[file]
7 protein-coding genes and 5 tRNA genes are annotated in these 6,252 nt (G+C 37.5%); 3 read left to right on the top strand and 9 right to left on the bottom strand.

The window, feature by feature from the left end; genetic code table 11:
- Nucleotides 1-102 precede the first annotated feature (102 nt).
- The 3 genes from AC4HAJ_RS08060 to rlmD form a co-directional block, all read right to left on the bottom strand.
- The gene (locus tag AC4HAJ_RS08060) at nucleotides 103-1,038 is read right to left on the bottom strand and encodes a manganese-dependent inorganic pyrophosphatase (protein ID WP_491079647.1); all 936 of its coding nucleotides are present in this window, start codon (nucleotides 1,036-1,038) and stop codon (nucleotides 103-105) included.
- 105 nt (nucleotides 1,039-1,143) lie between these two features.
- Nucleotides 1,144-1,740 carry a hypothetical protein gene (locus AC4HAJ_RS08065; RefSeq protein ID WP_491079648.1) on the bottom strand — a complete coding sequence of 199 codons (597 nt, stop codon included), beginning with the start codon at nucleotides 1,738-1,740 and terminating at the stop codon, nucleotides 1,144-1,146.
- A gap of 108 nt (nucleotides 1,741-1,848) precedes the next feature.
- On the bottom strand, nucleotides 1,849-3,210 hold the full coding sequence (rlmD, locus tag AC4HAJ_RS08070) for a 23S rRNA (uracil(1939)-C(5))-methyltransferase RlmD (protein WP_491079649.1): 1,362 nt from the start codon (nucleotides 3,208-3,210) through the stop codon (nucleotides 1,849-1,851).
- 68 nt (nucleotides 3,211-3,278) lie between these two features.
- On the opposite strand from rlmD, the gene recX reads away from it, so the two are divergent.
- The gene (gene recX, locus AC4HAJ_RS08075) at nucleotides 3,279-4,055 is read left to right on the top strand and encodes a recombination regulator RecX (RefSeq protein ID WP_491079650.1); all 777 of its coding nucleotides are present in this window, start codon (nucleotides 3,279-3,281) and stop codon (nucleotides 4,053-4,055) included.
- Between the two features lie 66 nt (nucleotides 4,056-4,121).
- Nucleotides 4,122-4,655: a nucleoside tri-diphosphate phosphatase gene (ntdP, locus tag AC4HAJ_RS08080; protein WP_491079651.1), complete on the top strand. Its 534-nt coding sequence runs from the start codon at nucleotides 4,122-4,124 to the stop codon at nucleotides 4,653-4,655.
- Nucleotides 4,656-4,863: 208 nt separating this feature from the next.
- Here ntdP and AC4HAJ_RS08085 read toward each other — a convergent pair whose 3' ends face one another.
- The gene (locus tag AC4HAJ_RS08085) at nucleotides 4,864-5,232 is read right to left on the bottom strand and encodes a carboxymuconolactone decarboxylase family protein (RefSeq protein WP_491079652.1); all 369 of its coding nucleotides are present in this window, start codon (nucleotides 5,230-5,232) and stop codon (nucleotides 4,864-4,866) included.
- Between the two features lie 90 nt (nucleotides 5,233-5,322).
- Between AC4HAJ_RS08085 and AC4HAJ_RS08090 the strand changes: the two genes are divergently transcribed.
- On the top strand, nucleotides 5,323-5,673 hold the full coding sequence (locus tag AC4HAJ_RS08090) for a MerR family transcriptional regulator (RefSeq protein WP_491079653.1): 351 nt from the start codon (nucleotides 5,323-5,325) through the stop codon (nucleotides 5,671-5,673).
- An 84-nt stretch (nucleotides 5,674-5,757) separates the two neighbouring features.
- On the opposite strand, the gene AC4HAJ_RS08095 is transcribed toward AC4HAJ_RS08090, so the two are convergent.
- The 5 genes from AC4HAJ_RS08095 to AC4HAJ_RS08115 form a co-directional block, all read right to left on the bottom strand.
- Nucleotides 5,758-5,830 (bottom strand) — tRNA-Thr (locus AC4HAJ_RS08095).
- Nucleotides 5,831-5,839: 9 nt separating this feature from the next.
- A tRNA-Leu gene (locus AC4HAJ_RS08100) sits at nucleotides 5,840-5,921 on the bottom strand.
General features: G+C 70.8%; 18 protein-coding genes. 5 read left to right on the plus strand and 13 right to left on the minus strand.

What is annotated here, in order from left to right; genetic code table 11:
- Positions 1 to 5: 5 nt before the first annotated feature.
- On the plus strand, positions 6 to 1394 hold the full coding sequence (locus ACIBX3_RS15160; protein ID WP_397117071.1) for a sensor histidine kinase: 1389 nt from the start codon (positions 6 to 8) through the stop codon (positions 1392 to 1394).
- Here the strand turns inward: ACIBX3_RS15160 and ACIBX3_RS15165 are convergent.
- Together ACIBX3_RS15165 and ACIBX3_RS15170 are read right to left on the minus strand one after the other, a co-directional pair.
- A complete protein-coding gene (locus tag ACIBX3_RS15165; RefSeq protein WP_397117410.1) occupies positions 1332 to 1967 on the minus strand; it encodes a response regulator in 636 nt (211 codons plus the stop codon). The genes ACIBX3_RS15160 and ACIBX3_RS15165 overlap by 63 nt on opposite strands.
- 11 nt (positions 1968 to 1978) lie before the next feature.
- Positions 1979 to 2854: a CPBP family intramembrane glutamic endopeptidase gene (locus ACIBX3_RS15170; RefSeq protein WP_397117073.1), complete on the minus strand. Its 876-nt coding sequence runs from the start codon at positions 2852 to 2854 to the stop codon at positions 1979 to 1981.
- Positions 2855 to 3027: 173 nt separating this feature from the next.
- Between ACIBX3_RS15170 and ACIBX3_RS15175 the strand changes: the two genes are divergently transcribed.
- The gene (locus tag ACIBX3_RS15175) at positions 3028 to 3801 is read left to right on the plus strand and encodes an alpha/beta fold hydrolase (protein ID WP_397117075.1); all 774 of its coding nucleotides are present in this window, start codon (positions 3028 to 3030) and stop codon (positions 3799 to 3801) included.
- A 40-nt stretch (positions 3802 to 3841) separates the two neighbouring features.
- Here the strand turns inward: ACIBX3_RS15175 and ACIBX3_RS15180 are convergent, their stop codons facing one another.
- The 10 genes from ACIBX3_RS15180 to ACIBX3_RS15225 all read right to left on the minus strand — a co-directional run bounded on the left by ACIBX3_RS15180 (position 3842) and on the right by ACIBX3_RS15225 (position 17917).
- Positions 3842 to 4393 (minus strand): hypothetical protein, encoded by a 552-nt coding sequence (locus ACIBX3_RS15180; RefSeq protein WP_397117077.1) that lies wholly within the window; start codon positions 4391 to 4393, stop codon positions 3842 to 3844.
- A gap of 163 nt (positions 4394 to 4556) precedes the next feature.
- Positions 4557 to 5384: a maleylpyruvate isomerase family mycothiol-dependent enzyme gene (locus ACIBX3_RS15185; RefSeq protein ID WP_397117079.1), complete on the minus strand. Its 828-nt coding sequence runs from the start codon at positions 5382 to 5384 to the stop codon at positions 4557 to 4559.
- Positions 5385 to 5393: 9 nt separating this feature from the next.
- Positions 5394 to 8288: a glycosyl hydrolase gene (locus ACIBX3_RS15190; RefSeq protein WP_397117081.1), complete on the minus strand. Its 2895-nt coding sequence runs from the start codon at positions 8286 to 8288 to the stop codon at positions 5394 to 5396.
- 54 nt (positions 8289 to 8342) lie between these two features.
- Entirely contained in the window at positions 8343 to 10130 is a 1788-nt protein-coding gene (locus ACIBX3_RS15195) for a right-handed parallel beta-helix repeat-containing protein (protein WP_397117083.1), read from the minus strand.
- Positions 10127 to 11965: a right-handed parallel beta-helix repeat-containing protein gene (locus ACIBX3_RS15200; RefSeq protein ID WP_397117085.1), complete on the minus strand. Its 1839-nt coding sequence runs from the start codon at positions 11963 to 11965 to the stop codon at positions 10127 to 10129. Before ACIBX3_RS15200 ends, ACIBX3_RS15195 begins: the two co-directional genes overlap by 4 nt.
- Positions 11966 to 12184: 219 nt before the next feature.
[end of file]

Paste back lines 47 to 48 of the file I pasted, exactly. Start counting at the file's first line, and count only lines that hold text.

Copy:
- 54 nt (positions 8289 to 8342) lie between these two features.
- Entirely contained in the window at positions 8343 to 10130 is a 1788-nt protein-coding gene (locus ACIBX3_RS15195) for a right-handed parallel beta-helix repeat-containing protein (protein WP_397117083.1), read from the minus strand.